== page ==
Editorials

Schizophrenia: a genetic disorder of the synapse?

BMJ 2005; 330 doi: http://dx.doi.org/10.1136/bmj.330.7484.158 (Published 20 January 2005) Cite this as: BMJ 2005;330:158
  1. Michael J Owen, professor of psychological medicine ([email protected]),
  2. Michael C O'Donovan, professor of psychiatric genetics,
  3. Paul J Harrison, professor of psychiatry
  1. Department of Psychological Medicine, School of Medicine, Cardiff University, Cardiff CF14 4XN
  2. Department of Psychological Medicine, School of Medicine, Cardiff University, Cardiff CF14 4XN
  3. University Department of Psychiatry, Warneford Hospital, Oxford OX3 7JX

    Glutamatergic synapses might be the site of primary abnormalities

    Understanding the cause and pathogenesis of schizophrenia remains one of the great challenges in psychiatry. Progress has been slow, but one of the few certainties is that individual differences in liability are predominantly genetic.1 This information has, however, not been useful neurobiologically because the genes themselves had not been identified. This situation is beginning to change, allowing a reappraisal of existing hypotheses of pathogenesis.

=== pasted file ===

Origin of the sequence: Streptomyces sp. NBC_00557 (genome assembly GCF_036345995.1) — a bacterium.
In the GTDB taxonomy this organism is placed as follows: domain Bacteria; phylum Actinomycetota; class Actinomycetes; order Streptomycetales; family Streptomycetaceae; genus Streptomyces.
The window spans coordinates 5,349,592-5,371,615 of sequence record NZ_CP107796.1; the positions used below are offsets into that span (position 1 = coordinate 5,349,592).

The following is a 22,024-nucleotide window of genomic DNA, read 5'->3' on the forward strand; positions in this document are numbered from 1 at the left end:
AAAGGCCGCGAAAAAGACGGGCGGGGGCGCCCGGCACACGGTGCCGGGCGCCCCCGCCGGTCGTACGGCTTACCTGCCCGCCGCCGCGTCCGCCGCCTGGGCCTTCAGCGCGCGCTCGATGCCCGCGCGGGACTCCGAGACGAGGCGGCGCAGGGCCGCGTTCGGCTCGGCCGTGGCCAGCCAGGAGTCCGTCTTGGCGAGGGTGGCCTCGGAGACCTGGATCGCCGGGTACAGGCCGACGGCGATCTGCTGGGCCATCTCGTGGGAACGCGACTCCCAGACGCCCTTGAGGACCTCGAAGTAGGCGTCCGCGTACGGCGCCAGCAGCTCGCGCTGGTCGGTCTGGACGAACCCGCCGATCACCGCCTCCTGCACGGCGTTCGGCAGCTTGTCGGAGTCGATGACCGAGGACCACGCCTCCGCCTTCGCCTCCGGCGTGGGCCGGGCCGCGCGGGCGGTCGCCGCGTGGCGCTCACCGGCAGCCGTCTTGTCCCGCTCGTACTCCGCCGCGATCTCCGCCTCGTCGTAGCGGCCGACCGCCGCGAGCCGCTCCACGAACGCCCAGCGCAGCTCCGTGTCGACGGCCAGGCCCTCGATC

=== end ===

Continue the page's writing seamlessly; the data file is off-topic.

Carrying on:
Until recently the two leading hypotheses concerned dopamine and neurodevelopment. The classic dopamine hypothesis, which attributed schizophrenia to a hyperdopaminergic state, arose from the ability of dopaminergic drugs to induce a psychosis, and the realisation that the potency of antipsychotic drugs is proportional to their ability to block dopamine receptors.2 Refinements of the hypothesis indicate a more complex picture—increased dopaminergic transmission in the basal ganglia may underlie acute psychosis,3 but a prefrontal cortical …

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